Visualising population growth

Published: 26th Sep 2012

When the Office of National Statistics (ONS) updated its 2011 census data to include population figures for each local authority, a number of papers took the opportunity to spruce up numbers first published in July. 

Both the Daily Telegraph and the Daily Mail on Wednesday, and the Daily Star today, featured stories on population growth in England and Wales. We are told that population has risen by 1,000 every day, and that this is the fastest rise in 100 years

According to the ONS:

The population of England and Wales has grown by 3.7 million in the 10 years since the last census, rising from 52.4 million in 2001, an increase of 7.1 per cent. This was the largest growth in the population in England and Wales in any 10-year period since census taking began, in 1801. It compares with a rise in population of 1.6 million between 1991 and 2001.

This does indeed signify a rate of increase of 1,000 per day. 

The population of the United Kingdom has been steadily rising since 1982, when we had a negative growth rate of -0,4%.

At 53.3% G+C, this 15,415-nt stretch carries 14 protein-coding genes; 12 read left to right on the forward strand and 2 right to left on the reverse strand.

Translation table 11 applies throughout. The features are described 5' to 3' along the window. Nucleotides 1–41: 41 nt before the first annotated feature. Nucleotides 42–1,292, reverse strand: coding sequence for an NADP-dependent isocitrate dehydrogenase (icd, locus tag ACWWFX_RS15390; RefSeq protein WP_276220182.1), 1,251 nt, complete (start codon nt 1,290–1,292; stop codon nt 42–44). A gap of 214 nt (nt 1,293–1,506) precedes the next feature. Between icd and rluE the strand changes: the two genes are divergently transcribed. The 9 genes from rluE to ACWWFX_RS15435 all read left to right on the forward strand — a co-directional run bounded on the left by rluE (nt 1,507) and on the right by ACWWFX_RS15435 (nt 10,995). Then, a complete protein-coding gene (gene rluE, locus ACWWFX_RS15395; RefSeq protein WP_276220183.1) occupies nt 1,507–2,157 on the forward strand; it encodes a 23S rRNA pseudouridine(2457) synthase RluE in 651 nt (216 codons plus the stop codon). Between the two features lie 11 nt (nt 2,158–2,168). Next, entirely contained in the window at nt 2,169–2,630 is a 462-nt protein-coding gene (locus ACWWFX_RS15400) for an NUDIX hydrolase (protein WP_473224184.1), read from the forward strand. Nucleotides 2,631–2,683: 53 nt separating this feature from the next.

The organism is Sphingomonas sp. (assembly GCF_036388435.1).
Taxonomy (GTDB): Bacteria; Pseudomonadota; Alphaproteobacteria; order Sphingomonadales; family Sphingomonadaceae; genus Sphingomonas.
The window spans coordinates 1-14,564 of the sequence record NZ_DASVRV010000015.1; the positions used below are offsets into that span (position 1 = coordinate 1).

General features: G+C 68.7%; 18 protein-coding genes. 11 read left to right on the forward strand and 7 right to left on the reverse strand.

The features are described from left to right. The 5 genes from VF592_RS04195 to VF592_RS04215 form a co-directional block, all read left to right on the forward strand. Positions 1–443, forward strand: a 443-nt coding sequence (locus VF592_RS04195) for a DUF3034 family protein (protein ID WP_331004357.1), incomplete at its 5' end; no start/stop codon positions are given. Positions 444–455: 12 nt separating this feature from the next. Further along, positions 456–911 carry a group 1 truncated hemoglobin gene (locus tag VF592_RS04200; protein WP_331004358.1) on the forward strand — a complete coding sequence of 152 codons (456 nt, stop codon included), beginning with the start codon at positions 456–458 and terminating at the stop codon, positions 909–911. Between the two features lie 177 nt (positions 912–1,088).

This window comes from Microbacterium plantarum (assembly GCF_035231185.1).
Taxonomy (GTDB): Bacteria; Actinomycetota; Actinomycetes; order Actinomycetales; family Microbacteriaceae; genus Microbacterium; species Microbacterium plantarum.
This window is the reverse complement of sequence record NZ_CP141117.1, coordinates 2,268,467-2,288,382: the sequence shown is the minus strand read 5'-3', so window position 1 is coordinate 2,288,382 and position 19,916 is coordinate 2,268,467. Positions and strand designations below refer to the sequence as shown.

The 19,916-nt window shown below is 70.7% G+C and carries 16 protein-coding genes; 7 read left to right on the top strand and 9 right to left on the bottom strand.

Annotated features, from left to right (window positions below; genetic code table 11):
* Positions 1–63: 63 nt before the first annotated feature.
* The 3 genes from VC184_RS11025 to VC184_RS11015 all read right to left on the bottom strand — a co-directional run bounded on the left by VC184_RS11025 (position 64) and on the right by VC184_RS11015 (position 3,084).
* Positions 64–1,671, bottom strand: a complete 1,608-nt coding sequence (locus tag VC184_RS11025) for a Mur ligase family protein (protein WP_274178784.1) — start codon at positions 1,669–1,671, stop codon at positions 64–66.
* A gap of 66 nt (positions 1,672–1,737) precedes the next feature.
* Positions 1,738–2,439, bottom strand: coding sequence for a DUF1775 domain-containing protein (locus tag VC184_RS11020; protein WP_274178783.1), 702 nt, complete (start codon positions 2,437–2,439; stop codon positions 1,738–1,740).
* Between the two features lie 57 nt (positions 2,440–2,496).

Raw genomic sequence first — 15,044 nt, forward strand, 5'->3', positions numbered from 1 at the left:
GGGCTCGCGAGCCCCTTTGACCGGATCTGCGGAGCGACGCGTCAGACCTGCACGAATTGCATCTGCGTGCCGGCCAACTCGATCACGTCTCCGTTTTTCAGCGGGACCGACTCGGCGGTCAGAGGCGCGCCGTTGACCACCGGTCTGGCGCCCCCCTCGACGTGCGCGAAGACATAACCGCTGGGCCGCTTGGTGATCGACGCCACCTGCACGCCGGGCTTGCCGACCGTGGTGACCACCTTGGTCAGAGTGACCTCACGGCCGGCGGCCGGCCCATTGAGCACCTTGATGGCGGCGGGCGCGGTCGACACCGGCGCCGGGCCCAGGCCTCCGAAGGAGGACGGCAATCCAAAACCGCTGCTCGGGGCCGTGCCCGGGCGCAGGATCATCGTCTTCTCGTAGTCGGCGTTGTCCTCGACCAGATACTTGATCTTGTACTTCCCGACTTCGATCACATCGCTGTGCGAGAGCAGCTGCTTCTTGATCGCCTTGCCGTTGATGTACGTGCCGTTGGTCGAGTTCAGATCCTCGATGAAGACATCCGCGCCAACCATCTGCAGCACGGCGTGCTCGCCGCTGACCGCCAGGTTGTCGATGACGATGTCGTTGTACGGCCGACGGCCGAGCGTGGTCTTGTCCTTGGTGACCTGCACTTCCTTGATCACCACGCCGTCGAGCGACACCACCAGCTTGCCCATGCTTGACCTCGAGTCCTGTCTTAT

The Daily Telegraph puts the figures in a European context:

"Over the past decade the number living in the country has grown by twice the European average, fuelled by record levels of immigration and a higher birth rate."

The Daily Telegraph is indeed correct, the European average (0.212) is roughly half the UK's growth rate (0.56). It is worthy of note that the UK does not currently have the highest population growth rate in Europe. The rate is also half that of the global average.

In the bar chart below, we can see how 18 out of 50 countries in Europe have a declining population, which brings the European average down considerably. 

Flickr image courtesy of Jaako.


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